Considerations for the investor:
- Estonian law is harmonised with the EU legislation.
- Workforce is highly educated and motivated.
- A relatively good and rapidly-developing production infrastructure (ports, roads, telecommunications, warehouse facilities) supports the development of nation.
- Estonia has highly-developed electronic communications: good access to internet, digital signatures, ID cards, web-based projects.
- Estonia is the most transparent and the least corrupt country in the CEE region (Transparency International Corruption Perceptions Index 2015, 23rd out of 168 countries).
- Estonia’s economic freedom is regarded as one of the highest in the World and the best in the CEE region (Economic Freedom World Ranking 2016, 9th out of 178 countries).
- Regulatory environment is conducive for starting and operating a company in Estonia (IMF Ease of Doing Business 2016, 12th out of 190 countries).
Estonia can offer a progressive business environment with an efficient and compatible infrastructure. Our e-services, mobile communications and internet applications are among the most progressive in the world. Estonians are adaptable towards new technologies, and use them willingly.
At the same time, our Nordic influence gives investors a transparent, clearly-defined, sincere and honest partner who is considerate, rational and not very talkative. The Estonian approach is functional and one that creates timeless value. Our natural resources are powerful and accessible.
As an added value, rootedness is like a guarantee that Estonians do not give up and would rather break their arm than a promise they have given. Perseverance and culture are a good basis for long-term plans in any area of business.
Estonia is the leading country in Central and Eastern Europe in terms of attracting foreign direct investments. Estonia is within a 3-hour flight from most major European, Scandinavian and Russian cities. Overall, the business climate in Estonia is characterised as free business and trade in alignment with EU practices. Many companies are subsidiaries of European, particularly Scandinavian firms. Estonia has some of the highest credit ratings in the region (Fitch IBCA, Standard & Poor’s, Moody’s). Estonia is a member of the euro area from 2011, but the country’s cost level is still significantly lower than that of the neighbouring Scandinavian countries.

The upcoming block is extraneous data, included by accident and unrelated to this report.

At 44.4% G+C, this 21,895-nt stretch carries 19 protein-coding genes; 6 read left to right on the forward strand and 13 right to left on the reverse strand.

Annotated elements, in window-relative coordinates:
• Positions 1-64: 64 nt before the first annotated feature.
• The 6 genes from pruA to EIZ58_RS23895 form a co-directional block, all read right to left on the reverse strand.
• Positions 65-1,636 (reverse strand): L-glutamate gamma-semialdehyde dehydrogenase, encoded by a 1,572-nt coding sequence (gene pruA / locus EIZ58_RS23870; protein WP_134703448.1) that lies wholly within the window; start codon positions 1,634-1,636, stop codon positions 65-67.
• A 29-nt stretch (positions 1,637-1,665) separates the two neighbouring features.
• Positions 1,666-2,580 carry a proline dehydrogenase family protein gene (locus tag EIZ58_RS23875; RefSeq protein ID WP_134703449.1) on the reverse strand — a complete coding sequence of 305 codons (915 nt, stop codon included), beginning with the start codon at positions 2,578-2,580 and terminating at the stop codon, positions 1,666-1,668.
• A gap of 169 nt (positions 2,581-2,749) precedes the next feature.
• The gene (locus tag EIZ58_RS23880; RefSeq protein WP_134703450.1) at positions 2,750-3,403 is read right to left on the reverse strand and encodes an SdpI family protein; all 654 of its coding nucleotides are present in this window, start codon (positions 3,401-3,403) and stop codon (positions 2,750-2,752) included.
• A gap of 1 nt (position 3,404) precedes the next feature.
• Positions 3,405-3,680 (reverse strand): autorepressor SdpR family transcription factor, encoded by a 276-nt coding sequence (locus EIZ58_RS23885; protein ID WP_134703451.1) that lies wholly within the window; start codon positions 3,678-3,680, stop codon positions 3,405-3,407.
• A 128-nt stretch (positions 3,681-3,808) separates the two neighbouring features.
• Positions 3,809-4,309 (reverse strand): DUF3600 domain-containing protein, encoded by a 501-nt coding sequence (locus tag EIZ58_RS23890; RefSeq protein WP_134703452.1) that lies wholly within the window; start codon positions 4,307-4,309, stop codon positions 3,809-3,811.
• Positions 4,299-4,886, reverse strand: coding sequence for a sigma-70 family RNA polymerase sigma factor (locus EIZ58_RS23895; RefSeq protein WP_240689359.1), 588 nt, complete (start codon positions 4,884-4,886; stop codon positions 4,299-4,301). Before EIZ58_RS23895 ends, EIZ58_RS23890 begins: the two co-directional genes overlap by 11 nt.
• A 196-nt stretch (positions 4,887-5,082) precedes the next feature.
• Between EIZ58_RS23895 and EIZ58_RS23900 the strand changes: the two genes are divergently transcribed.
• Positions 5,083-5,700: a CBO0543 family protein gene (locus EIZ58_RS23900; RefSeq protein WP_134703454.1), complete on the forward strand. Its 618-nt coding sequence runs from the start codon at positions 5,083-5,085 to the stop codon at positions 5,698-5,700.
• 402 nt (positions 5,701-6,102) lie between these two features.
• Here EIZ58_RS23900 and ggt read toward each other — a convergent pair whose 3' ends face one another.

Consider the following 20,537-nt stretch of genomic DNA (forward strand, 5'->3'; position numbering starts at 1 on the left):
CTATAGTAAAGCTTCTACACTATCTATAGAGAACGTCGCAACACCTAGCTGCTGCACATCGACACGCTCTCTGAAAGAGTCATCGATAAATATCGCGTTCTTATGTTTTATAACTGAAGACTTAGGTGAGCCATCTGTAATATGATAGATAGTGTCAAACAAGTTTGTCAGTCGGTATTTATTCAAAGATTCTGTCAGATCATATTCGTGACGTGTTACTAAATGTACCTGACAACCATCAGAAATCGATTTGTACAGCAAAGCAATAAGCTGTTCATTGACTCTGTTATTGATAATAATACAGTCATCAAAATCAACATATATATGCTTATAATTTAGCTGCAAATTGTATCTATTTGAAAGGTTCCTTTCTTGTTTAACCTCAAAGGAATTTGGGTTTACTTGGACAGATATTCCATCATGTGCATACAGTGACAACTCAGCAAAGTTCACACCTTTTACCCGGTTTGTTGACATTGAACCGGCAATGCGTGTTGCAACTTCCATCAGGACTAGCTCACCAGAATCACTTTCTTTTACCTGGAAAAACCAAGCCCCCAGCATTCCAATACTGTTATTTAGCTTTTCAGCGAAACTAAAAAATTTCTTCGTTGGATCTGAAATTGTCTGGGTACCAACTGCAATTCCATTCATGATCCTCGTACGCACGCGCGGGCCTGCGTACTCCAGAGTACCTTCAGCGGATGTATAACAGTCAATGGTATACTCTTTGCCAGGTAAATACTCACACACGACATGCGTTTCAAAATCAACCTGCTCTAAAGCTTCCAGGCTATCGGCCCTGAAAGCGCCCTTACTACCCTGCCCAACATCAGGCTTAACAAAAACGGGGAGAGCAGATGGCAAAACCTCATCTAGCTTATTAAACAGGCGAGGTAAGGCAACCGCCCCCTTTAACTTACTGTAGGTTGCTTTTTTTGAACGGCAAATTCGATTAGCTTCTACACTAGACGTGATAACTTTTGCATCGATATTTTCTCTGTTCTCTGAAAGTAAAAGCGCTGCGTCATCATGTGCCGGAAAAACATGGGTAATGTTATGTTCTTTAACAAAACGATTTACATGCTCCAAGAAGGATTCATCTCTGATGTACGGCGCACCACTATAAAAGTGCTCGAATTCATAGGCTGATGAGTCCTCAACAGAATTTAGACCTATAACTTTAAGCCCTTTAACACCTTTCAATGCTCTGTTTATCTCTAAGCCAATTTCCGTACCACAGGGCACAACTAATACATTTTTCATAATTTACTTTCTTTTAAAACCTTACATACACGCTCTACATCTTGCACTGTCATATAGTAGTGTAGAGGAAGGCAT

Throughout the period of regained independence, the economic and fiscal policy of the government has mostly been aimed at achieving long-term economic growth. The overall government attitude is very welcoming toward foreign capital, especially into sectors that are export-oriented, innovative and support regional development. 0% corporate income tax is imposed on all reinvested earnings in Estonia.
Estonia is one of the leading countries in the world in creating and implementing e-government solutions and cyber security. 99% of people use internet banking services and more than 95% complete their income tax return over the internet. Estonia hosts both the cyber security centre of NATO and the IT-agency of the European Union.
In the 2015 parliamentary elections 30.5% of all participants voted over the internet.
Since 2015 non-residents may apply for e-Residency which is a state-issued secure digital identity that
allows digital authentication and digital signing of documents. The purpose of e-residency is to make life easier by using secure e-services that have been accessible to Estonians for years already. By providing e-residency, Estonia is moving towards the idea of a country without borders.
Estonia is a member of the WTO from 1999 and the European Union and NATO from 2004. In 2010, Estonia became 34th member of the OECD, the organisation that includes most of the world’s wealthiest and most developed countries. Currently Estonia has 56 double taxation treaties in force.
Estonia has systematically reformed its legal system since the 1990s with the top policy priority being facilitating entrepreneurship. Legislators and governments have always displayed the clear will to make the business environment attractive in order to benefit from tax revenues and the jobs created by attracting foreign investors.
The Estonian legal environment favours entrepreneurship and the entrepreneurial mindset. Foreign investors have equal rights and obligations with local entrepreneurs. All foreign investors may establish a company and conduct business in Estonia in the same way as local investors; no restrictions apply.